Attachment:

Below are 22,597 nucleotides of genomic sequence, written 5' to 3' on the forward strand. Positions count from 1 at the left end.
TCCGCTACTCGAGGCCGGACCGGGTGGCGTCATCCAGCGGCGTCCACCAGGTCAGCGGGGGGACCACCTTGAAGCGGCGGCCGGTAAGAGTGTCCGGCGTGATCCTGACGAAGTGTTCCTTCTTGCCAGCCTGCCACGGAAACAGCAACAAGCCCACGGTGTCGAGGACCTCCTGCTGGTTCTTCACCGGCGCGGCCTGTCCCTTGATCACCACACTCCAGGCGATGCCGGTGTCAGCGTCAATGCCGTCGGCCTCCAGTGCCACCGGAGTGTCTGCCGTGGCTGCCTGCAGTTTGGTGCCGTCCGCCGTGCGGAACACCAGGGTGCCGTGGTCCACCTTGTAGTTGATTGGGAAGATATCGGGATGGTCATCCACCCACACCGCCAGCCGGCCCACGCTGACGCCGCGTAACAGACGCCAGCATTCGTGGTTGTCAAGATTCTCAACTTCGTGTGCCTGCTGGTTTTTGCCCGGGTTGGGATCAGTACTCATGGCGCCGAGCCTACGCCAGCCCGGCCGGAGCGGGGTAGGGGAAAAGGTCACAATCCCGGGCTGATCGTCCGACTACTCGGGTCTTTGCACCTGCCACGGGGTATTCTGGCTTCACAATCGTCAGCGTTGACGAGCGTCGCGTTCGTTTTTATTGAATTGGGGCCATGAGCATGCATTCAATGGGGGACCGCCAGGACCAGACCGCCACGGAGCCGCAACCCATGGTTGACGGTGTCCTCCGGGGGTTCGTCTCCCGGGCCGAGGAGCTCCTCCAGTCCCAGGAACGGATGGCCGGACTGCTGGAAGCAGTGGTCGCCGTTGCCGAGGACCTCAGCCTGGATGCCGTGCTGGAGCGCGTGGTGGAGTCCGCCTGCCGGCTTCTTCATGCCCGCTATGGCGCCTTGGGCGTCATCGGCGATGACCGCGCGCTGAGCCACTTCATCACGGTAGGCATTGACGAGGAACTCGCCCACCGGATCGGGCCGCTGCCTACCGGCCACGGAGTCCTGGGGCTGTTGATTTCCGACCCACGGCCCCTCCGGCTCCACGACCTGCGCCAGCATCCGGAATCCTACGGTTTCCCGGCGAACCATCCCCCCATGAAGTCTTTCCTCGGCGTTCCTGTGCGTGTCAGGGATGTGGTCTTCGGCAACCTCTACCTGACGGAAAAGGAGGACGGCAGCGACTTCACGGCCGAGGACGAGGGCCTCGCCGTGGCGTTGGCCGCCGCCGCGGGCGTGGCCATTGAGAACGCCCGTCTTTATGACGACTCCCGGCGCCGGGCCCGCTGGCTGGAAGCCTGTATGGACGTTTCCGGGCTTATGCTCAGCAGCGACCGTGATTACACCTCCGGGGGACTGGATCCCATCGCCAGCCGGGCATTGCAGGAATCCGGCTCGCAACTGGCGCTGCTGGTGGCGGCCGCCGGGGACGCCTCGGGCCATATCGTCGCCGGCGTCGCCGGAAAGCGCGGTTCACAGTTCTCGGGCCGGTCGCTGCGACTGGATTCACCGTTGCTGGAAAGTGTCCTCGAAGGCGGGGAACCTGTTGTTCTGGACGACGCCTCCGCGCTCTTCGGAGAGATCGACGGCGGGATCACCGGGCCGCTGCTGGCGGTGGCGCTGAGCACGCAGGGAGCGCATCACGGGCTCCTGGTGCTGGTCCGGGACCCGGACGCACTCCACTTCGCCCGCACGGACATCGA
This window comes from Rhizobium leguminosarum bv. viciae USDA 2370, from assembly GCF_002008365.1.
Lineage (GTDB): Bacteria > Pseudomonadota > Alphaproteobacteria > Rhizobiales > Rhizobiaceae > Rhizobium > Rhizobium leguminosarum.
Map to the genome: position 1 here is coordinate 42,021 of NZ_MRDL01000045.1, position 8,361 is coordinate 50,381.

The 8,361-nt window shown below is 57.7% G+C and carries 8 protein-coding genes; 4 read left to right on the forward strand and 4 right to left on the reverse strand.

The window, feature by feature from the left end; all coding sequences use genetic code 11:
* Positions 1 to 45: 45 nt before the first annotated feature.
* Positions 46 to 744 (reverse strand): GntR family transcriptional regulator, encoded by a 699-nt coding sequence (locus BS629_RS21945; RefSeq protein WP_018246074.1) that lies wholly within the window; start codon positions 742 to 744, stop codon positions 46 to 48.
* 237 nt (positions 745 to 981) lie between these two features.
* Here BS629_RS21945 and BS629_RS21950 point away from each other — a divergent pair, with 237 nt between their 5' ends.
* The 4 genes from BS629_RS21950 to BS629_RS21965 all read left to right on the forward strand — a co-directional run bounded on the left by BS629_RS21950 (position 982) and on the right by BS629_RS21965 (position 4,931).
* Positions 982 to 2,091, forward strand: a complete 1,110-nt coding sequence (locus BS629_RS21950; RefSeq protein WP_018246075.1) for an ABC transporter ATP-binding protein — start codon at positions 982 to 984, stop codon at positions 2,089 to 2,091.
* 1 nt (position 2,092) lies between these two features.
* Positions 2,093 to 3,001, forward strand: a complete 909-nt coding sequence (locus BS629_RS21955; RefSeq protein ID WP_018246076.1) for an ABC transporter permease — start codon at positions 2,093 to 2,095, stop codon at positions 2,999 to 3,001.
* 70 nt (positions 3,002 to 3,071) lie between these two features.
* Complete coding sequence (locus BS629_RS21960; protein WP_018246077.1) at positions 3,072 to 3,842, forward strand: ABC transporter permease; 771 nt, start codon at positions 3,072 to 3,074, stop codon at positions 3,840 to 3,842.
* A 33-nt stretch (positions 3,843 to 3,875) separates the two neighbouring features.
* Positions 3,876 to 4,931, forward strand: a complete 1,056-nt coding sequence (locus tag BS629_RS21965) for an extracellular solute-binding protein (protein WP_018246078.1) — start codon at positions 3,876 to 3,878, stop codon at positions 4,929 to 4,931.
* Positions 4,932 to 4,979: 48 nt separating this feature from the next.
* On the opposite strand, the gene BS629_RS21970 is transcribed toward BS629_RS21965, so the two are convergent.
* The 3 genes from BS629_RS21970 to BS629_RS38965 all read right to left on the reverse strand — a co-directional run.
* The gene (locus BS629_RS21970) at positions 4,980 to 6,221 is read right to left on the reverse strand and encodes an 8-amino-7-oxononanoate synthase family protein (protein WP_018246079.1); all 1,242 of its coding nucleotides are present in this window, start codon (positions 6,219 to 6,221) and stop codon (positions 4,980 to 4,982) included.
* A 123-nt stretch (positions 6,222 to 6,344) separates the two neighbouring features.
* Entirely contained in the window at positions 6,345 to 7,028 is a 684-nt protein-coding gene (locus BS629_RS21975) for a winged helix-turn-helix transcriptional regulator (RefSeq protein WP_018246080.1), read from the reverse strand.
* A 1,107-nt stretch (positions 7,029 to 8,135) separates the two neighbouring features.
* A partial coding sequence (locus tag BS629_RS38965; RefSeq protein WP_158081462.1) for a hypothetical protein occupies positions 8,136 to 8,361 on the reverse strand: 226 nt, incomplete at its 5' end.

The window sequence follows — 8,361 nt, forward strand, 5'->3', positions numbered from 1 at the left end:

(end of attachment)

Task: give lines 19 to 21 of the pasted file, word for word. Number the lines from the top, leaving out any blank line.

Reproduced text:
* Positions 3,876 to 4,931, forward strand: a complete 1,056-nt coding sequence (locus tag BS629_RS21965) for an extracellular solute-binding protein (protein WP_018246078.1) — start codon at positions 3,876 to 3,878, stop codon at positions 4,929 to 4,931.
* Positions 4,932 to 4,979: 48 nt separating this feature from the next.
* On the opposite strand, the gene BS629_RS21970 is transcribed toward BS629_RS21965, so the two are convergent.